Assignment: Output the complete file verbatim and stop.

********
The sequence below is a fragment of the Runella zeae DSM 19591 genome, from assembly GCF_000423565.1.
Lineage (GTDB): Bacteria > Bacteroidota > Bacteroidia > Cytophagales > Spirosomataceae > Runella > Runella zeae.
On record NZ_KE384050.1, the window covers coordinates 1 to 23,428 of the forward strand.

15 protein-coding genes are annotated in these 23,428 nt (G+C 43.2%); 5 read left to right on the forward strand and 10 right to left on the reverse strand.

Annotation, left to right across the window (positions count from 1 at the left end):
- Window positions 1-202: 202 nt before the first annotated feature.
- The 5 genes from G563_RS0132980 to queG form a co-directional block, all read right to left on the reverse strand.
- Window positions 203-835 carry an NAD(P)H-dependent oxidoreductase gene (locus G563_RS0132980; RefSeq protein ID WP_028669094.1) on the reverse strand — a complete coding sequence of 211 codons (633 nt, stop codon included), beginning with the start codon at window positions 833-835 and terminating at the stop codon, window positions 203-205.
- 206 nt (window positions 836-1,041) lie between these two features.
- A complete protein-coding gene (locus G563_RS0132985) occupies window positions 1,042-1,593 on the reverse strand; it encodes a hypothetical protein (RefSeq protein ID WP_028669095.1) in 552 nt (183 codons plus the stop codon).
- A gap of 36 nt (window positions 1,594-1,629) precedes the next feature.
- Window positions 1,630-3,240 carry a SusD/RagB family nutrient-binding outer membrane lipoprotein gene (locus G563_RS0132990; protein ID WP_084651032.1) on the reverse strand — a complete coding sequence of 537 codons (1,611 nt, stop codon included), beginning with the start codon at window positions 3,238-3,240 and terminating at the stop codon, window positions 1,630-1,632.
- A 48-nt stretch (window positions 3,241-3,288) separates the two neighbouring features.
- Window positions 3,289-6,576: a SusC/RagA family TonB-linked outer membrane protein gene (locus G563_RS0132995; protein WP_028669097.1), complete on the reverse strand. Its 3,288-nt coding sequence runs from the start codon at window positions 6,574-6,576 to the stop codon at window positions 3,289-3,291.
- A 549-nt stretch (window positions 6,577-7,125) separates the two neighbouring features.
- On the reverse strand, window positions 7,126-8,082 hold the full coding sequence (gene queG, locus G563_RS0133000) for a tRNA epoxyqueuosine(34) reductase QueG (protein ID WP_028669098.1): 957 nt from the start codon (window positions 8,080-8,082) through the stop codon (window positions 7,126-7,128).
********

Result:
The sequence below is a fragment of the Runella zeae DSM 19591 genome, from assembly GCF_000423565.1.
Lineage (GTDB): Bacteria > Bacteroidota > Bacteroidia > Cytophagales > Spirosomataceae > Runella > Runella zeae.
On record NZ_KE384050.1, the window covers coordinates 1 to 23,428 of the forward strand.

15 protein-coding genes are annotated in these 23,428 nt (G+C 43.2%); 5 read left to right on the forward strand and 10 right to left on the reverse strand.

Annotation, left to right across the window (positions count from 1 at the left end):
- Window positions 1-202: 202 nt before the first annotated feature.
- The 5 genes from G563_RS0132980 to queG form a co-directional block, all read right to left on the reverse strand.
- Window positions 203-835 carry an NAD(P)H-dependent oxidoreductase gene (locus G563_RS0132980; RefSeq protein ID WP_028669094.1) on the reverse strand — a complete coding sequence of 211 codons (633 nt, stop codon included), beginning with the start codon at window positions 833-835 and terminating at the stop codon, window positions 203-205.
- 206 nt (window positions 836-1,041) lie between these two features.
- A complete protein-coding gene (locus G563_RS0132985) occupies window positions 1,042-1,593 on the reverse strand; it encodes a hypothetical protein (RefSeq protein ID WP_028669095.1) in 552 nt (183 codons plus the stop codon).
- A gap of 36 nt (window positions 1,594-1,629) precedes the next feature.
- Window positions 1,630-3,240 carry a SusD/RagB family nutrient-binding outer membrane lipoprotein gene (locus G563_RS0132990; protein ID WP_084651032.1) on the reverse strand — a complete coding sequence of 537 codons (1,611 nt, stop codon included), beginning with the start codon at window positions 3,238-3,240 and terminating at the stop codon, window positions 1,630-1,632.
- A 48-nt stretch (window positions 3,241-3,288) separates the two neighbouring features.
- Window positions 3,289-6,576: a SusC/RagA family TonB-linked outer membrane protein gene (locus G563_RS0132995; protein WP_028669097.1), complete on the reverse strand. Its 3,288-nt coding sequence runs from the start codon at window positions 6,574-6,576 to the stop codon at window positions 3,289-3,291.
- A 549-nt stretch (window positions 6,577-7,125) separates the two neighbouring features.
- On the reverse strand, window positions 7,126-8,082 hold the full coding sequence (gene queG, locus G563_RS0133000) for a tRNA epoxyqueuosine(34) reductase QueG (protein ID WP_028669098.1): 957 nt from the start codon (window positions 8,080-8,082) through the stop codon (window positions 7,126-7,128).